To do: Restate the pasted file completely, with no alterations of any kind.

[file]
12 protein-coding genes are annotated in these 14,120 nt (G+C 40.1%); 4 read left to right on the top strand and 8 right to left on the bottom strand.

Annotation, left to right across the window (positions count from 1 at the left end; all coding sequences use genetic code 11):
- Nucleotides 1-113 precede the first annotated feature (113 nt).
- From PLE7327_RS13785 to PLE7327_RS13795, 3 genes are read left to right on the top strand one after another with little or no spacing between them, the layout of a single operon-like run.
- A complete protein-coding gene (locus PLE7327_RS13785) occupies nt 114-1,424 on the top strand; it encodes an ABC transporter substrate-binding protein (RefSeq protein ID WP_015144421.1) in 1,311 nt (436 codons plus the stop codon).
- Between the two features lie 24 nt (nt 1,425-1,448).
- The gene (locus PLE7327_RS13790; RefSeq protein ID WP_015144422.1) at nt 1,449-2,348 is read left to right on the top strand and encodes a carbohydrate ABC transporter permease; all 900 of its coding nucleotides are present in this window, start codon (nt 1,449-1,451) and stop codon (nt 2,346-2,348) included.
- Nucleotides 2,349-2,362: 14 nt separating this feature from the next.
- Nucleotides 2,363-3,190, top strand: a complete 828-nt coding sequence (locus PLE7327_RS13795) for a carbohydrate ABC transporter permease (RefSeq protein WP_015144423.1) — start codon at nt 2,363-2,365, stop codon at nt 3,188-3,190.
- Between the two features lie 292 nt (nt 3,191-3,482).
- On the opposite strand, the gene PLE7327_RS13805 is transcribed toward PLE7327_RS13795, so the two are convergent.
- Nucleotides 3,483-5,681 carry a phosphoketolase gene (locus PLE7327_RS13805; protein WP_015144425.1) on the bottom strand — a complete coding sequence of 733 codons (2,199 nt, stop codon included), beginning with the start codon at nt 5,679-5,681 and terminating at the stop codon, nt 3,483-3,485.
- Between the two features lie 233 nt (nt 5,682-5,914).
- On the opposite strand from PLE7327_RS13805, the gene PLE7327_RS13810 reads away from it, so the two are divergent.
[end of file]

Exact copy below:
12 protein-coding genes are annotated in these 14,120 nt (G+C 40.1%); 4 read left to right on the top strand and 8 right to left on the bottom strand.

Annotation, left to right across the window (positions count from 1 at the left end; all coding sequences use genetic code 11):
- Nucleotides 1-113 precede the first annotated feature (113 nt).
- From PLE7327_RS13785 to PLE7327_RS13795, 3 genes are read left to right on the top strand one after another with little or no spacing between them, the layout of a single operon-like run.
- A complete protein-coding gene (locus PLE7327_RS13785) occupies nt 114-1,424 on the top strand; it encodes an ABC transporter substrate-binding protein (RefSeq protein ID WP_015144421.1) in 1,311 nt (436 codons plus the stop codon).
- Between the two features lie 24 nt (nt 1,425-1,448).
- The gene (locus PLE7327_RS13790; RefSeq protein ID WP_015144422.1) at nt 1,449-2,348 is read left to right on the top strand and encodes a carbohydrate ABC transporter permease; all 900 of its coding nucleotides are present in this window, start codon (nt 1,449-1,451) and stop codon (nt 2,346-2,348) included.
- Nucleotides 2,349-2,362: 14 nt separating this feature from the next.
- Nucleotides 2,363-3,190, top strand: a complete 828-nt coding sequence (locus PLE7327_RS13795) for a carbohydrate ABC transporter permease (RefSeq protein WP_015144423.1) — start codon at nt 2,363-2,365, stop codon at nt 3,188-3,190.
- Between the two features lie 292 nt (nt 3,191-3,482).
- On the opposite strand, the gene PLE7327_RS13805 is transcribed toward PLE7327_RS13795, so the two are convergent.
- Nucleotides 3,483-5,681 carry a phosphoketolase gene (locus PLE7327_RS13805; protein WP_015144425.1) on the bottom strand — a complete coding sequence of 733 codons (2,199 nt, stop codon included), beginning with the start codon at nt 5,679-5,681 and terminating at the stop codon, nt 3,483-3,485.
- Between the two features lie 233 nt (nt 5,682-5,914).
- On the opposite strand from PLE7327_RS13805, the gene PLE7327_RS13810 reads away from it, so the two are divergent.